The complementary color scheme offers stronger contrast than any other color scheme, and draws maximum attention.


This scheme is harder to balance than monochromatic and analogous schemes, especially when desaturated warm colors are used.


1. For best results, place cool colors against warm ones, for example, blue versus orange.
2. If you use a warm color (red or yellow) as an accent, you can desaturate the opposite cool colors to put more emphasis on the warm colors.
3. Avoid using desaturated warm colors (e.g. browns or dull yellows).
4. Try the split complementary scheme; it is similar to the complementary scheme but offers more variety.

Split complementary color scheme

Color Wheel: Split Complementary Color Scheme


Split Complementary Color Scheme #1

Split Complementary Color Scheme #2

Split Complementary Color Scheme #3

The split complementary scheme is a variation of the standard complementary scheme. It uses a color and the two colors adjacent to its complementary. This provides high contrast without the strong tension of the complementary scheme.


The split complementary scheme offers more nuances than the complementary scheme while retaining strong visual contrast.


The split complementary scheme is harder to balance than monochromatic and analogous color schemes.


1. Use a single warm color against a range of cool colors to put an emphasis on the warm color (red versus blues and blue-greens, or orange versus blues and blue-violets).
2. Avoid using desaturated warm colors (e.g. browns or dull yellows), because this may ruin the scheme.


Triadic color scheme

Color Wheel: Triadic Color Scheme


Triadic Color Scheme #1

Triadic Color Scheme #2

Triadic Color Scheme #3

The triadic color scheme uses three colors equally spaced around the color wheel. This scheme is popular among artists because it offers strong visual contrast while retaining balance, and color richness. The triadic scheme is not as contrasting as the complementary scheme, but it looks more balanced and harmonious.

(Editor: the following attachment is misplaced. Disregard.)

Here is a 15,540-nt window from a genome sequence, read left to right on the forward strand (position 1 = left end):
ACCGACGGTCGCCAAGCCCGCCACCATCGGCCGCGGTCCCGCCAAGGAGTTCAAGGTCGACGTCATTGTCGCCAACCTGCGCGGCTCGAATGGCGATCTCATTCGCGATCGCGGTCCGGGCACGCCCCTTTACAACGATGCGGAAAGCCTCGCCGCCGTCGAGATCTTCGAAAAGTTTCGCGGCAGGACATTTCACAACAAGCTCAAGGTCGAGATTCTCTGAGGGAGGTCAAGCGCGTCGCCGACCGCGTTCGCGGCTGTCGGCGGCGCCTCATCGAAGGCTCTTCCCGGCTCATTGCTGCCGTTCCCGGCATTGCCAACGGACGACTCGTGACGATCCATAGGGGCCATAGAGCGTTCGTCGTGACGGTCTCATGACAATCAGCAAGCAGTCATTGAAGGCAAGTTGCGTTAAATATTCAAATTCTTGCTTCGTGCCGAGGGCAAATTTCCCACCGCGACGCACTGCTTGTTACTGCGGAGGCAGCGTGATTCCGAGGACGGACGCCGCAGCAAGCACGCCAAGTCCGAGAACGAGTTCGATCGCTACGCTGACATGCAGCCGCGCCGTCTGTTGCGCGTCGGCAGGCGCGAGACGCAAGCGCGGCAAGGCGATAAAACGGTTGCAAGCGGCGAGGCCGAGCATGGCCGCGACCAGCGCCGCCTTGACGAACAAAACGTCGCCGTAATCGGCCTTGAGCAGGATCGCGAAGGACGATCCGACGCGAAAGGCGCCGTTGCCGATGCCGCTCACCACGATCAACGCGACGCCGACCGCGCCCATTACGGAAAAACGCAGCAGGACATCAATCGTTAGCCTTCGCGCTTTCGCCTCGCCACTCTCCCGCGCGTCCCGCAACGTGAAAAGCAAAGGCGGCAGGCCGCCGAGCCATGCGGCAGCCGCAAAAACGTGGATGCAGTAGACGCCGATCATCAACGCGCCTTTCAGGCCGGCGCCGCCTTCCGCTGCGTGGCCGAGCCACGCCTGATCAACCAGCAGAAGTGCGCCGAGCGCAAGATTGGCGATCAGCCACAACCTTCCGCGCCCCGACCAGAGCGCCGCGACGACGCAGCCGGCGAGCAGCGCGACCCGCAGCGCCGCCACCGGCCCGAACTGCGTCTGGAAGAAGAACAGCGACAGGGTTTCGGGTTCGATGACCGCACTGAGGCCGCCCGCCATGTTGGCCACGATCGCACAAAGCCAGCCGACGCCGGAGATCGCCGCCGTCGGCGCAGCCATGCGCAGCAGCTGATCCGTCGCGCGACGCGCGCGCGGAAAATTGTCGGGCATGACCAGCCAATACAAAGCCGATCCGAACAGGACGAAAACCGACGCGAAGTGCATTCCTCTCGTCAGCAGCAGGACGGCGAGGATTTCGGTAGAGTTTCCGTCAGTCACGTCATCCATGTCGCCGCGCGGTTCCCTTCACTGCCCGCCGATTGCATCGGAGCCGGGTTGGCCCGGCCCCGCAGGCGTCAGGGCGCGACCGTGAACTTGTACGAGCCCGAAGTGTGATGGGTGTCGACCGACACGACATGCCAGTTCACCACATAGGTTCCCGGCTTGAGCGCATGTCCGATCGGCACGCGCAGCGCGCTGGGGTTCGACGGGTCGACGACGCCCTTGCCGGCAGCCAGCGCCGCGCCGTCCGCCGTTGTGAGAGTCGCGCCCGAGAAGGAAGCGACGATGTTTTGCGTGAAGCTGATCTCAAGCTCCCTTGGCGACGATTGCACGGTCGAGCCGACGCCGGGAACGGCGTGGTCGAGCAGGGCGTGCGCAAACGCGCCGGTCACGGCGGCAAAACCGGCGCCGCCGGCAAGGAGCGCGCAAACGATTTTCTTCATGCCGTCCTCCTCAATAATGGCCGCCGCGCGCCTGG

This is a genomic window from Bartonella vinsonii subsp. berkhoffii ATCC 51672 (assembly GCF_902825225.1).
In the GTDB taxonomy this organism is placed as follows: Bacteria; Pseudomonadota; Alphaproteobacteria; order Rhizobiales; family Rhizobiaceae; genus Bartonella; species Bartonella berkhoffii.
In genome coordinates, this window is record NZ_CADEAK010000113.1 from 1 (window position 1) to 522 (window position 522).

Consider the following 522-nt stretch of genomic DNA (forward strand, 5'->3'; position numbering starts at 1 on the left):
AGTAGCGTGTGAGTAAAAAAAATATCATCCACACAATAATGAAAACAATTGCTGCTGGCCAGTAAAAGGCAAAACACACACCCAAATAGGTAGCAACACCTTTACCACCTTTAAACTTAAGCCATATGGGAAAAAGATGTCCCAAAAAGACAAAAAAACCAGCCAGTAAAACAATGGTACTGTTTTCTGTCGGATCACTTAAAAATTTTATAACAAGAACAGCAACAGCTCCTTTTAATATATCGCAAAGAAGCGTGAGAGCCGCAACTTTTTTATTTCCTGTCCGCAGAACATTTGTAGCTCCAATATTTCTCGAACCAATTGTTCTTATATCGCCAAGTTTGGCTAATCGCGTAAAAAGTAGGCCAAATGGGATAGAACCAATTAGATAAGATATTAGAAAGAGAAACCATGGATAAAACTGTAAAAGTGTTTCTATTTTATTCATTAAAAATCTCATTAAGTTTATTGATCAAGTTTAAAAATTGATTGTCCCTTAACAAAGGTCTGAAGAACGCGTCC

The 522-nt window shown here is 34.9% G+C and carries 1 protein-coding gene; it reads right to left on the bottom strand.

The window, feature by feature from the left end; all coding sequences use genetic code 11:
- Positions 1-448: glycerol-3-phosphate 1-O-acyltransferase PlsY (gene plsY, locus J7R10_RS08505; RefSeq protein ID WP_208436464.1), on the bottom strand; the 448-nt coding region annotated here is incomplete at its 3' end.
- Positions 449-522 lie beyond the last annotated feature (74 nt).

The triadic color scheme offers high contrast while retaining harmony.


The triadic color scheme is not as contrasting as the complementary scheme.


1. Choose one color to be used in larger amounts than others.
2. If the colors look gaudy, try to subdue them.


Tetradic (double complementary) color scheme

Color Wheel: Tetradic (Double Complementary) Color Scheme


Tetradic Color Scheme #1

Tetradic Color Scheme #2

Tetradic Color Scheme #3

The tetradic (double complementary) scheme is the richest of all the schemes because it uses four colors arranged into two complementary color pairs. This scheme is hard to harmonize; if all four colors are used in equal amounts, the scheme may look unbalanced, so you should choose a color to be dominant or subdue the colors.



The tetradic scheme offers more color variety than any other scheme.


This scheme is the hardest scheme to balance.


1. If the scheme looks unbalanced, try to subdue one or more colors.
2. Avoid using pure colors in equal amounts.



Typography is the selection and arrangement of typefaces, sizes, and spacing on a printed publication or web page. Typography has a major impact on the overall look and image of your page and its overall quality.

In choosing typography, you must:

Typography should be readable and legible. Readability refers to whether a long block of text, such as an article or book, is easy to read. Typefaces are readable when they are basically invisible to the reader. This happens when the reader doesn't stop to think about the typeface instead of the message when reading. Legibility refers to whether a short amount of text, such as a headline or subhead, is easily recognizable.

Kinds of Typefaces

Sans Serif Typeface - Sans Serif typefaces do not have finishing strokes at the ends of the letterforms. The name comes from the French word sans, which mean "without." Sans Serif typefaces are also referred to as Gothic. Avante Garde, Helvetica, and Arial are the most common Sans Serif typefaces.